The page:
Heading into a race, we often have time or place goals like a Boston qualifier, a top 5 age group finish, or a personal best time. Despite putting in the proper training and having a focused taper and peak, there’s far more to having a great race day than just the preparation. There are many things out of our control that also impact the outcome of a race, such as work stress, travel, weather, or course conditions.
While having a time or place goal can be motivating, it can also have the opposite effect. For example, if you know you’re not on pace to hit your time goal, it can be easier to give into the lows or even give up, possibly leading you to drop out of the race. That’s part of why the number one piece of race day advice I give anyone who will listen is to give your best effort on the day.
You have complete control over your effort. To do this, you have to be honest with yourself. Let’s get real: You are the only one who truly knows whether you’re giving your best effort. If you don’t, you’re only impacting yourself. Giving your best effort is a lot easier when you are feeling good and things are going smoothly. It’s a whole other thing to do it when you aren’t running as fast as you had hoped, in the place you wanted to be, or are just having a bad day. Our egos are what generally stop us from giving our best effort. People tend to not want to look like they worked hard to run a slow-for-them time, or place poorly. On the other hand, however, no one ever says, “Geez, why did she work so hard in that race? It’s not inspiring at all to see her grind through a rough day.”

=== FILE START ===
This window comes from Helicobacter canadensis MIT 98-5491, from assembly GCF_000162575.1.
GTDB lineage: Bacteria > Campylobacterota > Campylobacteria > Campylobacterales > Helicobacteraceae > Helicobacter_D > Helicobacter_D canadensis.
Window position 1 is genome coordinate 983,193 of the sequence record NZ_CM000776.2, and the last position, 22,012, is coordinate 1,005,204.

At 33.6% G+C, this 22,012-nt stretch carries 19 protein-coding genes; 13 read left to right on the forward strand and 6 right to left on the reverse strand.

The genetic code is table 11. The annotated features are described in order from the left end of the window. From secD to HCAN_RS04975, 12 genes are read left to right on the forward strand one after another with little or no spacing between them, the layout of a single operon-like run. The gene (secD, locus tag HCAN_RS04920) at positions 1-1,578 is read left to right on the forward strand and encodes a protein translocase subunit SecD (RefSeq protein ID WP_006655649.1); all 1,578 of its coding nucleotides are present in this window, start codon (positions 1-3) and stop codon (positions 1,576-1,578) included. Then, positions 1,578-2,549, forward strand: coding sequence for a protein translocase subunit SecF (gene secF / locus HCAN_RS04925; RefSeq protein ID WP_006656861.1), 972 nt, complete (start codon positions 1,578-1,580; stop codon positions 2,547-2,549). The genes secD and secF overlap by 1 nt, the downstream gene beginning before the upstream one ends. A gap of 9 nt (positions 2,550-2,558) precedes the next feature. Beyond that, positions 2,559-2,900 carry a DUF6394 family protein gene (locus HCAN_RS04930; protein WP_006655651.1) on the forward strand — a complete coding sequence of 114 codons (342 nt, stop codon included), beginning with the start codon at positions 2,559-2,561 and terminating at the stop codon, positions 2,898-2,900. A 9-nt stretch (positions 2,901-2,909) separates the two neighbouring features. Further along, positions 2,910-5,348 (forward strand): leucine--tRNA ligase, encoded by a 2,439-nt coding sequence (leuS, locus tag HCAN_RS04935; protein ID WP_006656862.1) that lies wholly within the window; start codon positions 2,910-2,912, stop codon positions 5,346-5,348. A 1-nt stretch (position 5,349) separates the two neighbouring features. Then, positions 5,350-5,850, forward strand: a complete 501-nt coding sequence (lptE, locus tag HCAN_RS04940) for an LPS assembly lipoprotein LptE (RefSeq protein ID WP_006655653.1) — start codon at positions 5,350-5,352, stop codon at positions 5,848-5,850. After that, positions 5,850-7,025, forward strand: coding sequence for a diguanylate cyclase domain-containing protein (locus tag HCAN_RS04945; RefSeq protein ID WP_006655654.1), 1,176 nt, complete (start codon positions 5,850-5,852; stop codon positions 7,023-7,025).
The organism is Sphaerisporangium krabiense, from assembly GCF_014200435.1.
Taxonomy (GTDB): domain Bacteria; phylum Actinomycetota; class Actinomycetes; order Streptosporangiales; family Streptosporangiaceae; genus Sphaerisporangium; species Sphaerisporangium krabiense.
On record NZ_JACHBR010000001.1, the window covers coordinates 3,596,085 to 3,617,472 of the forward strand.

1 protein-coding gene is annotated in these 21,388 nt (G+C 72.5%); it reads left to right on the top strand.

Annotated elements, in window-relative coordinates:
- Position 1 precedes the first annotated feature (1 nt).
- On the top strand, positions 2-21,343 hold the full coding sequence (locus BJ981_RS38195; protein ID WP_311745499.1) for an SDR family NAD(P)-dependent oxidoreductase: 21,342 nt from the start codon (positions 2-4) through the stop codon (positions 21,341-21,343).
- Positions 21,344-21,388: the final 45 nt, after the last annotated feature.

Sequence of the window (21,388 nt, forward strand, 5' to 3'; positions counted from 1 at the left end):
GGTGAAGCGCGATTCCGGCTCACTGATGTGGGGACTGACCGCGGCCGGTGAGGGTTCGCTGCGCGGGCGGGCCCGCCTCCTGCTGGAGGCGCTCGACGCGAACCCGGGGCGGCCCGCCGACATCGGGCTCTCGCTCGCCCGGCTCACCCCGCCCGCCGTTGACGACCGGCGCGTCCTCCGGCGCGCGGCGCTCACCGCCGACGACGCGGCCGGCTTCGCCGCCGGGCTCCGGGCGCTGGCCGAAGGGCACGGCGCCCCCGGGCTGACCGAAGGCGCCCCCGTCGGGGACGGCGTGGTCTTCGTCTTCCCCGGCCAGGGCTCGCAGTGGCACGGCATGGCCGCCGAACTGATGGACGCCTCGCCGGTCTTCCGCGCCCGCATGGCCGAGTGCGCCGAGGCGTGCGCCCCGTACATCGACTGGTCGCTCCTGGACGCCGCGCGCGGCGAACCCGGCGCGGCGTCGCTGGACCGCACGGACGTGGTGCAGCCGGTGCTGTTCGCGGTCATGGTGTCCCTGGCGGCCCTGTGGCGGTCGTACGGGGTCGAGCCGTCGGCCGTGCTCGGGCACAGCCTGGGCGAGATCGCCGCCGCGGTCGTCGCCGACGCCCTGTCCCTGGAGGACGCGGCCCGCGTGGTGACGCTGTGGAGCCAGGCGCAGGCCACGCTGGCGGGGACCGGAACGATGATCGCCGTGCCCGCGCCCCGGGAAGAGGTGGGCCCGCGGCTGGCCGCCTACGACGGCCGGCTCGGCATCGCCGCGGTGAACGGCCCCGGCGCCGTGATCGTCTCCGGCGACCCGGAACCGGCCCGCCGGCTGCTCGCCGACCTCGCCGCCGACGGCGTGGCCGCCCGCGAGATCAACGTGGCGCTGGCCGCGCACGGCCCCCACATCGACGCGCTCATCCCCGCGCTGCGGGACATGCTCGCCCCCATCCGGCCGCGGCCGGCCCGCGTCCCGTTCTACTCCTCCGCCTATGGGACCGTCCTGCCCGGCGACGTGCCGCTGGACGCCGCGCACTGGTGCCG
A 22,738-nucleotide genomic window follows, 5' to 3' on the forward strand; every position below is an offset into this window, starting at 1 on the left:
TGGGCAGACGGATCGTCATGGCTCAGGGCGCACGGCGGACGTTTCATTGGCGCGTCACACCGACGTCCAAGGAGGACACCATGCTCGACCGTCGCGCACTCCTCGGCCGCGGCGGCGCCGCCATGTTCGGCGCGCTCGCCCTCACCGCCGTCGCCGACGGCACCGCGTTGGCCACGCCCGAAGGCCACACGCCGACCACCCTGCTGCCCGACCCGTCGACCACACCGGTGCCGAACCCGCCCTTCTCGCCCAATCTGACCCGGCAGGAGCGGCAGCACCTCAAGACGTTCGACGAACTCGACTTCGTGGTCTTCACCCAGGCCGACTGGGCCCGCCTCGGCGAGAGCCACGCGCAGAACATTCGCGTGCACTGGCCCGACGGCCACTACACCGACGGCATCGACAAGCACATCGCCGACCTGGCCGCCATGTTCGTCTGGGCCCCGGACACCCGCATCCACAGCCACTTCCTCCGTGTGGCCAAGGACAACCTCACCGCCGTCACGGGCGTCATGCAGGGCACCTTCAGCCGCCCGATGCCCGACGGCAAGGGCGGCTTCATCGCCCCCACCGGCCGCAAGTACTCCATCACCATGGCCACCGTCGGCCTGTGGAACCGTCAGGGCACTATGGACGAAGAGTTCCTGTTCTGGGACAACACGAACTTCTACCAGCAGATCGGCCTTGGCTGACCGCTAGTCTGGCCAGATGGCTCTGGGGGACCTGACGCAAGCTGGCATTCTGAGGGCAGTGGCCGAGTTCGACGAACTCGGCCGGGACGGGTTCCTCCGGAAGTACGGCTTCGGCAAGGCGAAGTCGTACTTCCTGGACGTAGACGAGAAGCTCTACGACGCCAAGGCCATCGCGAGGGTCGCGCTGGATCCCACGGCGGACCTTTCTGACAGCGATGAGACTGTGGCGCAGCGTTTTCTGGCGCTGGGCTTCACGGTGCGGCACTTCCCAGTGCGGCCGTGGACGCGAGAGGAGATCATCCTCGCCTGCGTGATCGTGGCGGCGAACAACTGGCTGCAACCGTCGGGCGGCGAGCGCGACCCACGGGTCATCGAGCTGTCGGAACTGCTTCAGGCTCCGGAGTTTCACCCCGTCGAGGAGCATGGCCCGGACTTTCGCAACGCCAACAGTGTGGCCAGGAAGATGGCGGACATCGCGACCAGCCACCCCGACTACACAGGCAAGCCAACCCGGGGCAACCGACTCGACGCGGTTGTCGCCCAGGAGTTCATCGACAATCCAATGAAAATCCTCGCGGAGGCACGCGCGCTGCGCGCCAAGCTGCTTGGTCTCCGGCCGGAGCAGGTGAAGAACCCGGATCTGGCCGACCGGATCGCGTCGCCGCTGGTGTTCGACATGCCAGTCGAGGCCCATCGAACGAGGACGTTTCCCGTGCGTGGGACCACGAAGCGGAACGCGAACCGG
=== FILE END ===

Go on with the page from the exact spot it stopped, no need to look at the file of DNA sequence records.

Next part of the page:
What you gain by giving your best effort is not only the satisfaction of being able to walk away from your race proud of giving your all, it’s also the satisfaction of knowing you maximized your potential on that day – time-wise, place-wise, and effort-wise. More important, you gain the ability to more easily put forth your best effort again in the future.
You can’t ask for anything more than your best on any day. Harnessing control over the one thing that matters most regarding the outcome of your race is empowering. Not only will it help you on the tough days, it will help you get the most out of yourself on the great days, possibly leading to a performance of which you didn’t know you were capable.
You’ll never walk away being upset you gave your best effort, but it’s very likely you will be if you don’t.
Trisha Steidl is the founder of Steidl Running: Total Running Development, a coaching business centered around the holistic and long-term development of runners.